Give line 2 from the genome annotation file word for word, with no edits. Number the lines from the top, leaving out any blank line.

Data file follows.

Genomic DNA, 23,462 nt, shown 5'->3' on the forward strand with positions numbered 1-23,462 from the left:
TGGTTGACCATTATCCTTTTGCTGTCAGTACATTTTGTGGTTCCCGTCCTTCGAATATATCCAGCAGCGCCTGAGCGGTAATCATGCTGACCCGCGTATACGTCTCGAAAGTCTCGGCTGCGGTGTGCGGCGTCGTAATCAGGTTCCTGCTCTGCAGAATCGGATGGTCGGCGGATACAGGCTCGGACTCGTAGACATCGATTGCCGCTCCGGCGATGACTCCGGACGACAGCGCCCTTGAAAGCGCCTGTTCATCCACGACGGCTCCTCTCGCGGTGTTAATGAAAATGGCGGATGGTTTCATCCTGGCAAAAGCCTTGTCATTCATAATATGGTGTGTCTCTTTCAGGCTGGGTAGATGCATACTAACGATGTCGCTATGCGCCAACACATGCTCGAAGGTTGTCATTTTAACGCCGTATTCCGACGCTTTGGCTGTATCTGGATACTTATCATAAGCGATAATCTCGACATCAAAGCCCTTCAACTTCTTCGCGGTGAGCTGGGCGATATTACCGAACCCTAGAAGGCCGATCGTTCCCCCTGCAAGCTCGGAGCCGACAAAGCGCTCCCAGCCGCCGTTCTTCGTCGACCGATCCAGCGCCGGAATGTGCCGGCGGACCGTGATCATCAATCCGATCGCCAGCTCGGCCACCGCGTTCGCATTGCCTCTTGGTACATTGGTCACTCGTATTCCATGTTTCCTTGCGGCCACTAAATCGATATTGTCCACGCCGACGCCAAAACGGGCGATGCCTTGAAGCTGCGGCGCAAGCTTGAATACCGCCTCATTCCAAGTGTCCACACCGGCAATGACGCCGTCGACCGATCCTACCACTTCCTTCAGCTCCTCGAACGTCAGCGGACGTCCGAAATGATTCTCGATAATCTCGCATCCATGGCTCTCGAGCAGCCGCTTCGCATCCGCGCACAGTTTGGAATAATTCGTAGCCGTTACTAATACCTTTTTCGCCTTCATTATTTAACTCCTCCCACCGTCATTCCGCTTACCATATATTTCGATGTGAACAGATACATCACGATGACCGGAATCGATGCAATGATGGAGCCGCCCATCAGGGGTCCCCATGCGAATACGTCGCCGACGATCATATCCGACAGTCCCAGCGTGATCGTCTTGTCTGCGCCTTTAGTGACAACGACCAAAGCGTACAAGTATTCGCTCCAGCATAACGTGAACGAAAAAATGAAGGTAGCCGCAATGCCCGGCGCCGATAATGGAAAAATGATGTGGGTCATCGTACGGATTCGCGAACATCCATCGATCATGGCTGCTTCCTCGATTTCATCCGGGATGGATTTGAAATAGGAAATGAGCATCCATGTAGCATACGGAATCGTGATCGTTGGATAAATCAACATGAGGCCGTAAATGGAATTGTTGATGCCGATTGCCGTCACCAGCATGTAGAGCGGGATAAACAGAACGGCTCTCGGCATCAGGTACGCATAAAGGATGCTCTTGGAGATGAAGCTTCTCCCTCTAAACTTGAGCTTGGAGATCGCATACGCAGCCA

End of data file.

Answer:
TGGTTGACCATTATCCTTTTGCTGTCAGTACATTTTGTGGTTCCCGTCCTTCGAATATATCCAGCAGCGCCTGAGCGGTAATCATGCTGACCCGCGTATACGTCTCGAAAGTCTCGGCTGCGGTGTGCGGCGTCGTAATCAGGTTCCTGCTCTGCAGAATCGGATGGTCGGCGGATACAGGCTCGGACTCGTAGACATCGATTGCCGCTCCGGCGATGACTCCGGACGACAGCGCCCTTGAAAGCGCCTGTTCATCCACGACGGCTCCTCTCGCGGTGTTAATGAAAATGGCGGATGGTTTCATCCTGGCAAAAGCCTTGTCATTCATAATATGGTGTGTCTCTTTCAGGCTGGGTAGATGCATACTAACGATGTCGCTATGCGCCAACACATGCTCGAAGGTTGTCATTTTAACGCCGTATTCCGACGCTTTGGCTGTATCTGGATACTTATCATAAGCGATAATCTCGACATCAAAGCCCTTCAACTTCTTCGCGGTGAGCTGGGCGATATTACCGAACCCTAGAAGGCCGATCGTTCCCCCTGCAAGCTCGGAGCCGACAAAGCGCTCCCAGCCGCCGTTCTTCGTCGACCGATCCAGCGCCGGAATGTGCCGGCGGACCGTGATCATCAATCCGATCGCCAGCTCGGCCACCGCGTTCGCATTGCCTCTTGGTACATTGGTCACTCGTATTCCATGTTTCCTTGCGGCCACTAAATCGATATTGTCCACGCCGACGCCAAAACGGGCGATGCCTTGAAGCTGCGGCGCAAGCTTGAATACCGCCTCATTCCAAGTGTCCACACCGGCAATGACGCCGTCGACCGATCCTACCACTTCCTTCAGCTCCTCGAACGTCAGCGGACGTCCGAAATGATTCTCGATAATCTCGCATCCATGGCTCTCGAGCAGCCGCTTCGCATCCGCGCACAGTTTGGAATAATTCGTAGCCGTTACTAATACCTTTTTCGCCTTCATTATTTAACTCCTCCCACCGTCATTCCGCTTACCATATATTTCGATGTGAACAGATACATCACGATGACCGGAATCGATGCAATGATGGAGCCGCCCATCAGGGGTCCCCATGCGAATACGTCGCCGACGATCATATCCGACAGTCCCAGCGTGATCGTCTTGTCTGCGCCTTTAGTGACAACGACCAAAGCGTACAAGTATTCGCTCCAGCATAACGTGAACGAAAAAATGAAGGTAGCCGCAATGCCCGGCGCCGATAATGGAAAAATGATGTGGGTCATCGTACGGATTCGCGAACATCCATCGATCATGGCTGCTTCCTCGATTTCATCCGGGATGGATTTGAAATAGGAAATGAGCATCCATGTAGCATACGGAATCGTGATCGTTGGATAAATCAACATGAGGCCGTAAATGGAATTGTTGATGCCGATTGCCGTCACCAGCATGTAGAGCGGGATAAACAGAACGGCTCTCGGCATCAGGTACGCATAAAGGATGCTCTTGGAGATGAAGCTTCTCCCTCTAAACTTGAGCTTGGAGATCGCATACGCAGCCA